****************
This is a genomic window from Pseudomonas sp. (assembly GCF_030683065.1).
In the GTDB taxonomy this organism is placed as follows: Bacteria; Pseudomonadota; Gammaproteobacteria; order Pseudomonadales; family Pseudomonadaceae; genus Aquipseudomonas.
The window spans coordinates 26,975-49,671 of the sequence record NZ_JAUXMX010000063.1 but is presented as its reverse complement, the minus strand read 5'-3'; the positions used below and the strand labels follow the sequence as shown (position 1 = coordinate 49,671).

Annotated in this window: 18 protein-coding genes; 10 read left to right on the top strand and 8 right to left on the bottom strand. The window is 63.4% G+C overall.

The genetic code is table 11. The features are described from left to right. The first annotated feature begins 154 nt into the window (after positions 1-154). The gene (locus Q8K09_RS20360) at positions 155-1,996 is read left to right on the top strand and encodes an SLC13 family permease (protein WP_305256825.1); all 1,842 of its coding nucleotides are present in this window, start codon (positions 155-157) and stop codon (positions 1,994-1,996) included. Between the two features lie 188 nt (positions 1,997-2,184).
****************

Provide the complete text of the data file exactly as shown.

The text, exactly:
This is a genomic window from Pseudomonas sp. (assembly GCF_030683065.1).
In the GTDB taxonomy this organism is placed as follows: Bacteria; Pseudomonadota; Gammaproteobacteria; order Pseudomonadales; family Pseudomonadaceae; genus Aquipseudomonas.
The window spans coordinates 26,975-49,671 of the sequence record NZ_JAUXMX010000063.1 but is presented as its reverse complement, the minus strand read 5'-3'; the positions used below and the strand labels follow the sequence as shown (position 1 = coordinate 49,671).

Annotated in this window: 18 protein-coding genes; 10 read left to right on the top strand and 8 right to left on the bottom strand. The window is 63.4% G+C overall.

The genetic code is table 11. The features are described from left to right. The first annotated feature begins 154 nt into the window (after positions 1-154). The gene (locus Q8K09_RS20360) at positions 155-1,996 is read left to right on the top strand and encodes an SLC13 family permease (protein WP_305256825.1); all 1,842 of its coding nucleotides are present in this window, start codon (positions 155-157) and stop codon (positions 1,994-1,996) included. Between the two features lie 188 nt (positions 1,997-2,184).